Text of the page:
Bullion imports are expected to fall by about 29 percent this fiscal to USD 44 billion, the Prime Minister Economic Advisory Council said in a report released on Friday.
New Delhi: Bullion imports are expected to fall by about 29 percent this fiscal to USD 44 billion, the Prime Minister Economic Advisory Council said in a report released on Friday.
Besides, PMEAC has emphasised that there is an urgent need to curb the domestic demand for gold by improving the regulatory mechanism for sales of mutual fund and life- insurance products.
"A large decline in the value of imports of bullion (mostly gold) is expected in the course of this year. The first quarter saw a sharp drop by 48 percent. Smaller order of decline is expected in the balance quarters," PMEAC said.
"For 2012-13 as a whole, the value of bullion imports is expected to drop to USD 44 billion - a drop of nearly 29 percent compared to last year and slightly greater than that recorded in 2010-11," it added.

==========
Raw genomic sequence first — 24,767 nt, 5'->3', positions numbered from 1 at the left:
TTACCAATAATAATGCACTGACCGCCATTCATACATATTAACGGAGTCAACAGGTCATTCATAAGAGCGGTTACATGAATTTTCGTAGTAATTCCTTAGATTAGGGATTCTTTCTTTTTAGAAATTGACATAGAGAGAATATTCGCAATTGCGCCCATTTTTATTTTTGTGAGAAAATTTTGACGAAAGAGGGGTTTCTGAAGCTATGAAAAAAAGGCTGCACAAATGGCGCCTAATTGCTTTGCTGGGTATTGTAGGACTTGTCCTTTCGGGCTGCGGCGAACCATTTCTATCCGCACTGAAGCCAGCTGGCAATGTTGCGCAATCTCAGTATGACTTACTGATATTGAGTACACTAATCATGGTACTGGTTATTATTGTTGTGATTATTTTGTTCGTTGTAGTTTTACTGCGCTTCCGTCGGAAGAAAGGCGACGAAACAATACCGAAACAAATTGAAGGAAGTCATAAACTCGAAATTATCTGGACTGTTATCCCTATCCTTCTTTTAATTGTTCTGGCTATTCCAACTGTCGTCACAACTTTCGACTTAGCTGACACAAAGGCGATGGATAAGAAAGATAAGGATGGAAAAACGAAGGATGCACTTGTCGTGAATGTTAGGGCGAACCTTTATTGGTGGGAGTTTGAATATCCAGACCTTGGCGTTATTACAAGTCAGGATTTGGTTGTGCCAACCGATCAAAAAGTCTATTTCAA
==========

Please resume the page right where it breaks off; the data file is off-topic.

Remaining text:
Bullion imports stood at USD 61.5 billion in 2011-12 and USD 42.5 billion in 2010-11.
The government in this year's Budget had raised customs duty on standard gold bars, gold coins of purity exceeding 99.5 percent and platinum from 2 percent to 4 percent. The customs duty on non-standard gold was also increased to 10 percent from 5 percent.
"The rush to gold is a response to the desire to hedge against currency risk and also as a response to the record low interest rates and hence yields on bonds," PMEAC noted.
The Council pointed out that there has been huge increase in gold imports into India for investment use on account of factors such as rising gold prices, high domestic inflation, shortcomings in the marketing of financial saving instruments and poor returns in equity market.
"This factor (jump in gold imports) has contributed to a great extent to the worsening of external payments situation and the availability of financing saving for productive use at home. This entire issue in all of its dimensions has to be squarely addressed by policy," it suggested.
The council linked the jump in demand for gold as an investment vehicle to fall in sales of mutual fund products, particularly to small investors, and negative growth in premium of new private sector life insurance companies.
For improving the Current Account Deficit by cutting gold imports, PMEAC suggested "a quantum improvement in the regulatory context in which mutual funds and life insurance products are sold is of the utmost importance.